Corn prices decreased by 0.2% over the past week ending at $6.22 per bushel, soybean prices increased by 1.2% over the past week ending at $14.37 per bushel, and wheat prices ended the week at $6.25 per bushel, a 1.5% increase from last week. Year-over-year corn prices are down 18.4%, soybeans are up 3.5%, and wheat is down 24.3%.

I have heard many mixed reports lately as to how planting progress is progressing but most have been local. The article below was posted on Ag Web today and talks a little more about the progress as a whole, not just locally.

Will the 2012 Corn Crop Be the Earliest Ever Planted?

April 20, 2012

By: University News Release

Courtesy of the farm doc daily site.

Issued by Scott Irwin and Darrel Good

Unusually warm weather in March and early April provided the opportunity to start planting the 2012 corn crop earlier than normal. While there is little doubt that some corn has been planted much earlier than usual, determining whether the crop in total is being planted at a record pace is not as straightforward as it may seem at first glance.

The problems include:

       Corn planting is generally spread over a relatively long time period.

       The timing of planting differs substantially by region of the country.

       There are several ways to characterize how early or late the crop is planted.

One consistent measure is the date at which planting in those states in the heart of the Corn Belt reaches 50% completed, as reported in the USDA’s weekly Crop Progress report. We previously examined this measure in the report found here. (View the latest planting progress reports with AgWeb’s interactive planting maps.)

Here we review the history of corn planting progress in the states of Illinois, Indiana, and Iowa for the period 1960 through 2011. We calculate the number of days before or after May 1st that planting reached 50% complete in each of the three states.

Since planting progress is reported on a weekly basis, the date of 50% completion is calculated assuming equal daily planting progress during the week that 50% was reached or exceeded. For example, if planting progress for a particular state was reported at 42% on May 1st and 63% on May 8th, we assume that 3% of the crop was planted each day during the week and that planting progress reached 50% on May 4th. For that year, planting progress reached 50% 3 days after May 1st.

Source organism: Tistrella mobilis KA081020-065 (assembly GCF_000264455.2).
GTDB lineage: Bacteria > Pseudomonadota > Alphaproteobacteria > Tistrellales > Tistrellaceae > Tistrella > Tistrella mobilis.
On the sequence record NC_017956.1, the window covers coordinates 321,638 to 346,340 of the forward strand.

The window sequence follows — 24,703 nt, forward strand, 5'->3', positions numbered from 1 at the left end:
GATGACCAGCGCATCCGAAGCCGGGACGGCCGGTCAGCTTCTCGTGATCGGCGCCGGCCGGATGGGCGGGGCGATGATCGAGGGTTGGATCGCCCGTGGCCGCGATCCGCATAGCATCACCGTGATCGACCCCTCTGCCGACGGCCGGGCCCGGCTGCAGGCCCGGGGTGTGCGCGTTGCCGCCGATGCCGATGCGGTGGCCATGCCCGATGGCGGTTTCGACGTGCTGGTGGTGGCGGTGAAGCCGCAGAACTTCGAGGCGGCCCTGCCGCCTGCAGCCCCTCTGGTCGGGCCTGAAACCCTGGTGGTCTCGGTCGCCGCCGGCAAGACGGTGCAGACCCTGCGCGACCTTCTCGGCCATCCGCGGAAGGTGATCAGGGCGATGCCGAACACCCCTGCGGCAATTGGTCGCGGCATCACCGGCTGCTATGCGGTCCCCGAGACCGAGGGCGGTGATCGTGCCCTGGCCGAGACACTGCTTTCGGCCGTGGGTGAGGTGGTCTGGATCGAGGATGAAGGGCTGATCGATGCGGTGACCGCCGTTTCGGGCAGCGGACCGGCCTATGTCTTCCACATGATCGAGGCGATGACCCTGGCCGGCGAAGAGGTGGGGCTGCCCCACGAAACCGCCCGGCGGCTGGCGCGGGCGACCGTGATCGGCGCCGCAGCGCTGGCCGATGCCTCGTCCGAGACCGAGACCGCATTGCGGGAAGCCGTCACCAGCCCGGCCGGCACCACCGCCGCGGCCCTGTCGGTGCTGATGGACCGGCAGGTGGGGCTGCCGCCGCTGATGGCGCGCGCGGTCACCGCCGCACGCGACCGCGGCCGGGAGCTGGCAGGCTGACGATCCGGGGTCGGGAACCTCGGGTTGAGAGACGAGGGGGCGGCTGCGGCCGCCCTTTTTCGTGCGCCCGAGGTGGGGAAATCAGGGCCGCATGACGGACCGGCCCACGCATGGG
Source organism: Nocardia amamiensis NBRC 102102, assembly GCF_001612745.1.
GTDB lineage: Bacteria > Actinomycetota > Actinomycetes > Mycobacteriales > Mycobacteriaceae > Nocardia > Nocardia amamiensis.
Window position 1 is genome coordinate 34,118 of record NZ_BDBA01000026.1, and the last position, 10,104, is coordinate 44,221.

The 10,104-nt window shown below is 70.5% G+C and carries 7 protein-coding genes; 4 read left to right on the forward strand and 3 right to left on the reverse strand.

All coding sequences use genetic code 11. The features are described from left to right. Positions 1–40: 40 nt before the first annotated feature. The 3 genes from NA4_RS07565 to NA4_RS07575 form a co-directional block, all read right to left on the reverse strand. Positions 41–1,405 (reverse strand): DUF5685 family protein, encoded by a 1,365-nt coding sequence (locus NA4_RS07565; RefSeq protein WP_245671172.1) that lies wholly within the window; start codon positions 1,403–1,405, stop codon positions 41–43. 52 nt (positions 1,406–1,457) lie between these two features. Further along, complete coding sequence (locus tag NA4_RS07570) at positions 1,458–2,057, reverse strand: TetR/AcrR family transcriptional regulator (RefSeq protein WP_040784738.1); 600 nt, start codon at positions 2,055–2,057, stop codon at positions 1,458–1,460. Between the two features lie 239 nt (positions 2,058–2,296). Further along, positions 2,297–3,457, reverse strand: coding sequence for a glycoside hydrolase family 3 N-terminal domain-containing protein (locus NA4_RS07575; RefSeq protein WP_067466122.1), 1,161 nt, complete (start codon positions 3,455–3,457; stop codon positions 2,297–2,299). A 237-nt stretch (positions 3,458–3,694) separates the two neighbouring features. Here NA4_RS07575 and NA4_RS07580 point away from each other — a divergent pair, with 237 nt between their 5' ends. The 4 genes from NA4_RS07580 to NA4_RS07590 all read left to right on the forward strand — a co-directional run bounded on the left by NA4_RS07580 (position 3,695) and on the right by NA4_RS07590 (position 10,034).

The history of the number of days before and after May 1st that planting progress reached 50% in Illinois is shown in Figure 1. The first observation is that over time there has been a clear trend of reaching 50% completion earlier.

The overall tendency towards earlier planting over time means that a 50% date that is 15 days after May 1st in say, 1975, is comparable to a 50% date of May 1st in 2012. So, in order to make “apples-to-apples” comparisons of planting progress over time we de-trended the 50% planting date observations, much like yield observations over time are de-trended to reflect changing production technology and management practices. This is accomplished by subtracting the fitted trend line prediction each year from the actual 50% observation. The result is a “de-trended” series of 50% dates that are comparable over time. After looking at the trend-adjusted calculations of the number of days before or after May 1st that corn planting progress reached 50 percent in Illinois, Indiana, and Iowa, respectively. Several observations can be made.

First, the number of days before or after May 1st of 50% completion has been in a much narrower range for Iowa than for the other two states.  Second, planting tends to reach 50% complete later in Indiana than in the other two states. Third, the range in the trend-adjusted date of reaching 50% completion has been larger in all three states over the past two decades than in the previous three decades, particularly in Illinois and Iowa.

What About 2012?

The USDA’s Crop Progress report released on April 17th (delayed one day due to technical difficulties) indicated that as of April 15th planting progress had reached 41% in Illinois, 24% in Indiana, and 5% in Iowa.